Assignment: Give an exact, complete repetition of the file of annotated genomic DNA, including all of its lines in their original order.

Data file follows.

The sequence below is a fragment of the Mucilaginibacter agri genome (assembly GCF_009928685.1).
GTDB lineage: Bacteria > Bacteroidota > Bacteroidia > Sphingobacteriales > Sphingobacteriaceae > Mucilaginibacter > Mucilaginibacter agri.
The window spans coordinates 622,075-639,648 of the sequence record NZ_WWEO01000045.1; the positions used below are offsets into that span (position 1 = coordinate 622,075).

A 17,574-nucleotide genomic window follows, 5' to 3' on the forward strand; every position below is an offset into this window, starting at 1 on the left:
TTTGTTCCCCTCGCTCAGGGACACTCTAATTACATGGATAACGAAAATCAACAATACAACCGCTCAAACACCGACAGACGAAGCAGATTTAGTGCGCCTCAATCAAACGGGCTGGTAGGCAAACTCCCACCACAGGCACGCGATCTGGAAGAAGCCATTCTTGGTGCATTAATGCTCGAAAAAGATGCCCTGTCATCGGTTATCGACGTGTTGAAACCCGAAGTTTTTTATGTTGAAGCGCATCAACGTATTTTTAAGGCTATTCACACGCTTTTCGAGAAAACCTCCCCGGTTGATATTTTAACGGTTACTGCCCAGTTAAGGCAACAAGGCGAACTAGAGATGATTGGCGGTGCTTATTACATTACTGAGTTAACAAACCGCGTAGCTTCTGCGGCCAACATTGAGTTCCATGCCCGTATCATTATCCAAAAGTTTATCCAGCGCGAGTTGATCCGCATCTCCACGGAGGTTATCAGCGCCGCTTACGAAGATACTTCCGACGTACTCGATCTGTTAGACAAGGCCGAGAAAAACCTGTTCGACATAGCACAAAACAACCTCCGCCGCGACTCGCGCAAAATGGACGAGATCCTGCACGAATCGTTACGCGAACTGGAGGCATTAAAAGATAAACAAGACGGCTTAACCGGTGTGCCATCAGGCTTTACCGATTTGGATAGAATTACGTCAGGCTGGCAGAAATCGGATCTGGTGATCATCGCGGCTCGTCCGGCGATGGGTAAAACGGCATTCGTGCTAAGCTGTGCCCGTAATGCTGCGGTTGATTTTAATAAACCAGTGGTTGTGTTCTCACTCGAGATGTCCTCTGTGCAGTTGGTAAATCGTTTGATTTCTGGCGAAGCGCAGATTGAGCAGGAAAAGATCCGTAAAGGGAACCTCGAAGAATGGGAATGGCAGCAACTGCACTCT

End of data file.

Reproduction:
The sequence below is a fragment of the Mucilaginibacter agri genome (assembly GCF_009928685.1).
GTDB lineage: Bacteria > Bacteroidota > Bacteroidia > Sphingobacteriales > Sphingobacteriaceae > Mucilaginibacter > Mucilaginibacter agri.
The window spans coordinates 622,075-639,648 of the sequence record NZ_WWEO01000045.1; the positions used below are offsets into that span (position 1 = coordinate 622,075).

A 17,574-nucleotide genomic window follows, 5' to 3' on the forward strand; every position below is an offset into this window, starting at 1 on the left:
TTTGTTCCCCTCGCTCAGGGACACTCTAATTACATGGATAACGAAAATCAACAATACAACCGCTCAAACACCGACAGACGAAGCAGATTTAGTGCGCCTCAATCAAACGGGCTGGTAGGCAAACTCCCACCACAGGCACGCGATCTGGAAGAAGCCATTCTTGGTGCATTAATGCTCGAAAAAGATGCCCTGTCATCGGTTATCGACGTGTTGAAACCCGAAGTTTTTTATGTTGAAGCGCATCAACGTATTTTTAAGGCTATTCACACGCTTTTCGAGAAAACCTCCCCGGTTGATATTTTAACGGTTACTGCCCAGTTAAGGCAACAAGGCGAACTAGAGATGATTGGCGGTGCTTATTACATTACTGAGTTAACAAACCGCGTAGCTTCTGCGGCCAACATTGAGTTCCATGCCCGTATCATTATCCAAAAGTTTATCCAGCGCGAGTTGATCCGCATCTCCACGGAGGTTATCAGCGCCGCTTACGAAGATACTTCCGACGTACTCGATCTGTTAGACAAGGCCGAGAAAAACCTGTTCGACATAGCACAAAACAACCTCCGCCGCGACTCGCGCAAAATGGACGAGATCCTGCACGAATCGTTACGCGAACTGGAGGCATTAAAAGATAAACAAGACGGCTTAACCGGTGTGCCATCAGGCTTTACCGATTTGGATAGAATTACGTCAGGCTGGCAGAAATCGGATCTGGTGATCATCGCGGCTCGTCCGGCGATGGGTAAAACGGCATTCGTGCTAAGCTGTGCCCGTAATGCTGCGGTTGATTTTAATAAACCAGTGGTTGTGTTCTCACTCGAGATGTCCTCTGTGCAGTTGGTAAATCGTTTGATTTCTGGCGAAGCGCAGATTGAGCAGGAAAAGATCCGTAAAGGGAACCTCGAAGAATGGGAATGGCAGCAACTGCACTCT